When designing the relaxed weekend retreat on Maryland’s West River that looks as though it has been on site for centuries, Wouter Boer of Washington, D.C.-based Jones & Boer Architects turned to the past for inspiration.
Clients Richard and Amy Zantzinger wanted a traditional-style house that provided panoramic views and yet was modest in size.
“The project was a team effort,” Boer says, adding that he and the Zantzingers have worked together on many projects for various clients.
Boer studied farmhouses, many of which date to the 1700s, and created a 4,300-square-foot, Shaker-simple home that has two faces: a more formal one for the back side that looks out over the water and an agrarian one in the front that complements the farmland.
“The placement of the rooms, windows and doors needed to be consistent inside the house while maintaining the duality of the two very different elevations,” he says. “The design was all about symmetry versus asymmetry and playing the different facades off against each other, mediating them through the floor plans.”
The water side, where the owner pulls up his boat to the entrance, features a series of bi-fold doors and a porch that runs the width of the house. The farm side features fenestration that syncs with the living spaces. “The farm side is more abstract and in my mind more interesting,” Boer says.
The snow-white, wood-sided house, which presides over 60 acres, has a minimalist aesthetic that is inherent in its materials.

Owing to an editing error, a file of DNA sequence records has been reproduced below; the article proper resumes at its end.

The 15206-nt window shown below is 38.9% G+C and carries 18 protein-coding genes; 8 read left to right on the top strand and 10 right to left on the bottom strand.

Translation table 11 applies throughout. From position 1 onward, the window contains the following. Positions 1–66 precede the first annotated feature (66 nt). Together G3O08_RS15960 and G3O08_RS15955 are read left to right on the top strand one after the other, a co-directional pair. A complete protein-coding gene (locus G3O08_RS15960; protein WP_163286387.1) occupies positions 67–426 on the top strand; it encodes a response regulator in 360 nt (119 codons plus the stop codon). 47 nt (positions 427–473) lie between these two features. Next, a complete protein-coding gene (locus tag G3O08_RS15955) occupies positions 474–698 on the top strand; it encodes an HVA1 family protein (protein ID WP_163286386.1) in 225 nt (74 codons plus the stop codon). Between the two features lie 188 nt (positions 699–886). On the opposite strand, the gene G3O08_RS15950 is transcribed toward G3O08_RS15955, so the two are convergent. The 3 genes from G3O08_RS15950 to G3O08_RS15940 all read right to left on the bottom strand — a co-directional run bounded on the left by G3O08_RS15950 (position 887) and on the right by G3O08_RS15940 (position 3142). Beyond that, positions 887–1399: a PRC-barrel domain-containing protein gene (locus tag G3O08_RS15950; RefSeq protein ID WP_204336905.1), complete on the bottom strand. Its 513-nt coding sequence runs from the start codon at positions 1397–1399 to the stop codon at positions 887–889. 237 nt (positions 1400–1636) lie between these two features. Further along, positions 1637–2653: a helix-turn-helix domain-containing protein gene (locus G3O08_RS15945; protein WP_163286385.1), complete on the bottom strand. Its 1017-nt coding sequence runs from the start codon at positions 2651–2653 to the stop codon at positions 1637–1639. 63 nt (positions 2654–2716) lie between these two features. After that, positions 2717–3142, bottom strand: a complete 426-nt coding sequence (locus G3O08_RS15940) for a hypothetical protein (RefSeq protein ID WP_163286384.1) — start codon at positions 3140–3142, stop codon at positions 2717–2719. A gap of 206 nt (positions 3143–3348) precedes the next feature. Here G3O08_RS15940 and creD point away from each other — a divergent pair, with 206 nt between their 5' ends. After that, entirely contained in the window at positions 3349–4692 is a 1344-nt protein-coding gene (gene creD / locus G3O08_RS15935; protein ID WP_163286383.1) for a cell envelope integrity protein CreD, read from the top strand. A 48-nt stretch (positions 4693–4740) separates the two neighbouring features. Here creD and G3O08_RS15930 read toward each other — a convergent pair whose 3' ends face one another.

“To create architectural authenticity, we used standard products—bricks, wood siding, wood shingles, and wood windows—rather than elaborate custom items,” he says.
Creating a New-Old Farmhouse
The red brick of the foundation and off-center chimneys, which was sourced by the owner, comes from a vintage building in Baltimore. The wood siding, which is new, was treated to look as though it came from another century. “We created a detailed bead at the bottom of the profile to cast a shadow,” Boer says. Owner Richard Zantzinger, who is a contractor, laid the siding with slight imperfection, to convey a storied past. The project also included the refurbishment of a 1700s wood-frame and brick-foundation cottage that the Zantzingers acquired from their neighbors, for use as a guesthouse.
Inside, Boer created a floor plan designed to embrace the outdoors. He added simple architectural elements, including the plain plaster fireplace and stone surround in the living-room/dining-room space, the Shaker-style cabinets in the kitchen, and the elegantly spare staircase in the hall.
Amy Zantzinger, who is an interior designer, selected the furnishings, which include the wooden sailboat, Richard’s boyhood toy, on the living-room/dining-room mantel and the plain wooden farmhouse table where the family gathers for meals.
Boer says that aging the house was about subtracting—not adding—details. “The simple vocabulary inside and out takes advantage of all the land has to offer,” Boer says, adding that, to echo the past, the roof wasn’t even equipped with gutters.
“To strip stuff back and still achieve architecture is very fulfilling.”
architect Jones Boer Architects, Washington, DC
contractor Zantzinger, Washington, DC